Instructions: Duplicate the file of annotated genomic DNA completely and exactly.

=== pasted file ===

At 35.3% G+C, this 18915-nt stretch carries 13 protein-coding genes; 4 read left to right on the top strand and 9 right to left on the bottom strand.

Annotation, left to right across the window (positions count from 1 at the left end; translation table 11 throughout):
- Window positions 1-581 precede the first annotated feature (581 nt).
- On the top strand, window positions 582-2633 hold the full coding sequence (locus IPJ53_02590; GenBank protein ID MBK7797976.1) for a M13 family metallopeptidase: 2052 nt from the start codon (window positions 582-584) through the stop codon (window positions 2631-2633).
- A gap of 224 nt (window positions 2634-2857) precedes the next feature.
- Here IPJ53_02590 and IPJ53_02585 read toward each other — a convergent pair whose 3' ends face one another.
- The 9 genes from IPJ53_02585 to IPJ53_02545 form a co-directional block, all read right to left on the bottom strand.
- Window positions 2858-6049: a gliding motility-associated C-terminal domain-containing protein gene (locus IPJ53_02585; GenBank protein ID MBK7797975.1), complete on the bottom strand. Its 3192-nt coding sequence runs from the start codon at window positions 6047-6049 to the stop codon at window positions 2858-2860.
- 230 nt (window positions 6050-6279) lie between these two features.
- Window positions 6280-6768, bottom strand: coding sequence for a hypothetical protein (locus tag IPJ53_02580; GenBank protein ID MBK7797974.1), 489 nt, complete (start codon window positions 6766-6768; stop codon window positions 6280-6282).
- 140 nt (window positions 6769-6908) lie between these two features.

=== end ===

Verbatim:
At 35.3% G+C, this 18915-nt stretch carries 13 protein-coding genes; 4 read left to right on the top strand and 9 right to left on the bottom strand.

Annotation, left to right across the window (positions count from 1 at the left end; translation table 11 throughout):
- Window positions 1-581 precede the first annotated feature (581 nt).
- On the top strand, window positions 582-2633 hold the full coding sequence (locus IPJ53_02590; GenBank protein ID MBK7797976.1) for a M13 family metallopeptidase: 2052 nt from the start codon (window positions 582-584) through the stop codon (window positions 2631-2633).
- A gap of 224 nt (window positions 2634-2857) precedes the next feature.
- Here IPJ53_02590 and IPJ53_02585 read toward each other — a convergent pair whose 3' ends face one another.
- The 9 genes from IPJ53_02585 to IPJ53_02545 form a co-directional block, all read right to left on the bottom strand.
- Window positions 2858-6049: a gliding motility-associated C-terminal domain-containing protein gene (locus IPJ53_02585; GenBank protein ID MBK7797975.1), complete on the bottom strand. Its 3192-nt coding sequence runs from the start codon at window positions 6047-6049 to the stop codon at window positions 2858-2860.
- 230 nt (window positions 6050-6279) lie between these two features.
- Window positions 6280-6768, bottom strand: coding sequence for a hypothetical protein (locus tag IPJ53_02580; GenBank protein ID MBK7797974.1), 489 nt, complete (start codon window positions 6766-6768; stop codon window positions 6280-6282).
- 140 nt (window positions 6769-6908) lie between these two features.